On August 25, Atlassian released security updates to address a remote code execution vulnerability (CVE-2021-26084) affecting some versions of Confluence’s team collaboration server software. As of September 3, mass exploitation of the CVE was being detected in the wild—prompting the Cybersecurity & Infrastructure Security Agency (CISA) to issue a warning for users to immediately update systems. A USCYBERCOM Cybersecurity Alert specifically recommended not waiting until after the Labor Day weekend to take action.
In a nutshell, the vulnerability could be exploited by an attacker to bypass authentication and inject malicious Object-Graph Navigation Language (OGNL) commands. This carries a very high-risk exposure—one with a CVSS score of 9.8 out of 10. The pre-auth nature of the vulnerability itself and the fact that there are a lot of older, unpatched, on-premises versions of Confluence floating around make this a serious problem.
What Does the Exploit Look Like?
CVE-2021-26084 is an OGNL injection vulnerability that allows an unauthenticated attacker to execute arbitrary code on a Confluence Server or Data Center instance.
Confluence Server OGNL injection (CVE-2021-26084)
An attacker can exploit this vulnerability—easily bypassing web application firewall (WAF) defenses—to take control of an unpatched system. When this happens, an attacker gains “godlike” access to Confluence. They can access anything else stored on that box—including data, tickets, attachments, and keys to things like AWS infrastructure. Lateral movement beyond the server, across the network and other applications, is even possible.
Has the Confluence Vulnerability Been Patched?
The vulnerability was discovered in late July by a researcher participating in Atlassian’s public bug bounty program. Thus, about a full month passed between the original discovery of the CVE to when it was publicly disclosed and patches were released. As is often the case, the critical window for CVE-2021-26084 came after the August 25 announcement. Nine days after Atlassian released its patches for vulnerable Confluence systems, large numbers of attacks were still occurring around the world. Once attackers are tipped off about a CVE, it becomes a race against time to get all the affected systems patched. Even then, rare instances still exist where patches can also be compromised.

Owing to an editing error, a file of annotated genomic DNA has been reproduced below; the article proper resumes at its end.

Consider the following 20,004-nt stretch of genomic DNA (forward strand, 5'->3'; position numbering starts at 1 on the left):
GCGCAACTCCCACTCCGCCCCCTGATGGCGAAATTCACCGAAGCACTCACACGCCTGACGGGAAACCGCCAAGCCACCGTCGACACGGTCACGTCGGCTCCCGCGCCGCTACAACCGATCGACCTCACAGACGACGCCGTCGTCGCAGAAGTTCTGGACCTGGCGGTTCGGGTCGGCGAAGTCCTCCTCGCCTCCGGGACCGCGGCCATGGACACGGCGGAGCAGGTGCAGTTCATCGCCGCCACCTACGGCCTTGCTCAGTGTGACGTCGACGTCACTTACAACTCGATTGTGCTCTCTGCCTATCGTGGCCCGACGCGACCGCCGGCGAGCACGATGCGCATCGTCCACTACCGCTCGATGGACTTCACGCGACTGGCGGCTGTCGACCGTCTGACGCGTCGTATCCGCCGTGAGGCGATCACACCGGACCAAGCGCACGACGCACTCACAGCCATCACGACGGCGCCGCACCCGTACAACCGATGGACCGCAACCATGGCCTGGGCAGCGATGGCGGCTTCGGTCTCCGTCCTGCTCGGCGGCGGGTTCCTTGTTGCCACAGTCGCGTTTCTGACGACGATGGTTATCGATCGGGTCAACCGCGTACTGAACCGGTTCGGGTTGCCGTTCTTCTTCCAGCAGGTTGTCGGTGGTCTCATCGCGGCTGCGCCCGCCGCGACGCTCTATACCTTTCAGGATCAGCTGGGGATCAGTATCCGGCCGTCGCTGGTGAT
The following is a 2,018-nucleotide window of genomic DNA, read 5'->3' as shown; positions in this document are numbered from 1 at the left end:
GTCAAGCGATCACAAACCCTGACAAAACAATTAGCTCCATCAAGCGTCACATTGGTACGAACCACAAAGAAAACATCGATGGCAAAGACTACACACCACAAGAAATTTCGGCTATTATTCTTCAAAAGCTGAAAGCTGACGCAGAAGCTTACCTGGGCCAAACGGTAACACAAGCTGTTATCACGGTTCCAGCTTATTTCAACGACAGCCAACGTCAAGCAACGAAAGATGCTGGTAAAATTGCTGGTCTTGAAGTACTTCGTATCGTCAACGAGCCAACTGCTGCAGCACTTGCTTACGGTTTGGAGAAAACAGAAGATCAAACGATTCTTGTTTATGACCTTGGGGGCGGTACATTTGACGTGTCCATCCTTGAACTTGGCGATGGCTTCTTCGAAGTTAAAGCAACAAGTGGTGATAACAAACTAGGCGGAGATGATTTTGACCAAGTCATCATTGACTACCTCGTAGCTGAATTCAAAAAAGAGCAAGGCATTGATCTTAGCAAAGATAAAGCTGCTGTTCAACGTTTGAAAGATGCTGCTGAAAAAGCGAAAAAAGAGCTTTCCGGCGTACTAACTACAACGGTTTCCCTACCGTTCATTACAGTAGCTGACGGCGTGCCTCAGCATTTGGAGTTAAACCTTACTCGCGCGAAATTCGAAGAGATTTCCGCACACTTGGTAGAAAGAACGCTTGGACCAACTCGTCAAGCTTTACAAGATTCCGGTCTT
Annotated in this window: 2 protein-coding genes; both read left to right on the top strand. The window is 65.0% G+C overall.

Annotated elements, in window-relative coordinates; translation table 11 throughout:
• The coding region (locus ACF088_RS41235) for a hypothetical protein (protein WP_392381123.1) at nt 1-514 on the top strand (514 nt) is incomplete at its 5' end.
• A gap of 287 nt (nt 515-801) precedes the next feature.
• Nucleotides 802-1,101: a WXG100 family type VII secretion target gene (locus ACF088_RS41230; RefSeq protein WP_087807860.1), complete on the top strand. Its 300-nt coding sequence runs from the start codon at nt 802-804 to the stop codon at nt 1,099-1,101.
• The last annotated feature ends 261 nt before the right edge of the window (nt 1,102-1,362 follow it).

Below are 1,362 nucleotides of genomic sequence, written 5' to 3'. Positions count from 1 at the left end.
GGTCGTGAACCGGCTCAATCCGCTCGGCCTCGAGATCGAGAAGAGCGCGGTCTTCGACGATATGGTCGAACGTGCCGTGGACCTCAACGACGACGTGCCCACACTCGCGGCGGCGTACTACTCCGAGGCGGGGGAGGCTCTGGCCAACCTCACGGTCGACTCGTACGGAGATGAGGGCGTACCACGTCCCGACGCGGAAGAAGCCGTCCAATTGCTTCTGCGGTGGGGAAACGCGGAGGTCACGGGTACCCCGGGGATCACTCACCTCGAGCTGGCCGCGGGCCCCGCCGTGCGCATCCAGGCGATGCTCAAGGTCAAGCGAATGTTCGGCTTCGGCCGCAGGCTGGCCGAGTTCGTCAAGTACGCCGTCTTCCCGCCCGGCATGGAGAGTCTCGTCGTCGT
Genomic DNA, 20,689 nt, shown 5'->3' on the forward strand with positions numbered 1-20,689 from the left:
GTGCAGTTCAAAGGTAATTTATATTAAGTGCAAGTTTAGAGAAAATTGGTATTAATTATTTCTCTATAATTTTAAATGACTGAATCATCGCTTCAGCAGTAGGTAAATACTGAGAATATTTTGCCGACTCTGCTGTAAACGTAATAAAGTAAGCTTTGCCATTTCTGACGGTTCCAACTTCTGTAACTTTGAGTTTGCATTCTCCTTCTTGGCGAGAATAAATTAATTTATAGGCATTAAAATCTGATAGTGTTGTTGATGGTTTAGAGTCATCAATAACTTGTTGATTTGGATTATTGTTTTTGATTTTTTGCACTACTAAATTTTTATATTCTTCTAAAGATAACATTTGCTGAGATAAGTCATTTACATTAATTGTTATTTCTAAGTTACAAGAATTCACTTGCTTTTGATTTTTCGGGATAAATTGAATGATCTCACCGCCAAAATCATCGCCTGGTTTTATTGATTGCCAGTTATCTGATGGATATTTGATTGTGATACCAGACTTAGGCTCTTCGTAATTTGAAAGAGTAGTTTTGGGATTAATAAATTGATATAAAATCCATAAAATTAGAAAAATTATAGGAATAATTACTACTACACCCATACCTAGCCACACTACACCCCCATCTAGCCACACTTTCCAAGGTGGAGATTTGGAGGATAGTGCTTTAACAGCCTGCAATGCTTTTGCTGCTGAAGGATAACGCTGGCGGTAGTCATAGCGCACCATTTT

How Contrast Provided Automatic AirCover for Customers
With this particular vulnerability in Confluence, there were really two major windows of risk exposure. First, even while the vulnerability remained an unknown threat to the public and the risk of an attack was low, a bot or hacker might stumble upon the opportunity and take advantage. Second, after the CVE announcement, but before patches could be installed, the likelihood of an attack skyrocketed—with the period between patching and exploit becoming a race against time. To make matters worse, a public exploit code was released on September 1. As this CVE is an example, the time frame between vulnerability detection and notification and patching can be significant. It can take days or sometimes even weeks—depending on the severity of the problem, the availability of developers and security staff, and other concurrent projects/problems/organizational change processes.
But this is precisely where Contrast customers have an advantage over organizations using WAF-only defenses. With CVE-2021-26084, Contrast Protect’s OGNL protection rule automatically spotted and blocked these attacks—right out of the box.
Contrast Protect blocks CVE-2021-26084 attacks (Contrast dashboard)
Unlike a WAF that benefits from known CVE signature detection at the application perimeter, Contrast instrumentation works inside the application. This internal visibility allows Protect to observe what’s happening in the application runtime and prevent exploitation in real time, as the attack takes place. In the event an attacker targets an unknown or newly disclosed vulnerability and bypasses a WAF, Contrast provides aircover to automatically block attacks.
Watch a video walkthrough of how Contrast Protect blocks CVE-2021-26084 attacks
The Need for Complementary Application Security
While no organization has admitted yet to a major breach due to a successful exploit of CVE-2021-26084, widespread detections of public exploits and honeypots have been—and continue to be—reported. For example, an infrastructure team at Jenkins identified a minor example of a successful attack against a deprecated Confluence service.
This is another example of a popular software tool introducing significant risk. The more ubiquitous the tool, the bigger the opportunity for mass exploitation from attackers staging widespread, automated attacks. While WAFs provide necessary protection against known vulnerabilities, they cannot provide the comprehensive protection required in a world where bad actors constantly probe applications for vulnerabilities and can execute malicious, targeted attacks in near real time once CVEs and corresponding patches are revealed. Modern application security requires layers of protection—and the best defense for applications in production combines traditional WAF deployments with Contrast’s instrumentation-based approach.
For a quick overview of the Confluence CVE and how Contrast protects against it, make sure to download our Fact Sheet (“Confluence CVE-2021-26084: What You Should Know”).
Fact Sheet: Confluence CVE-2021-26084: What You Should Know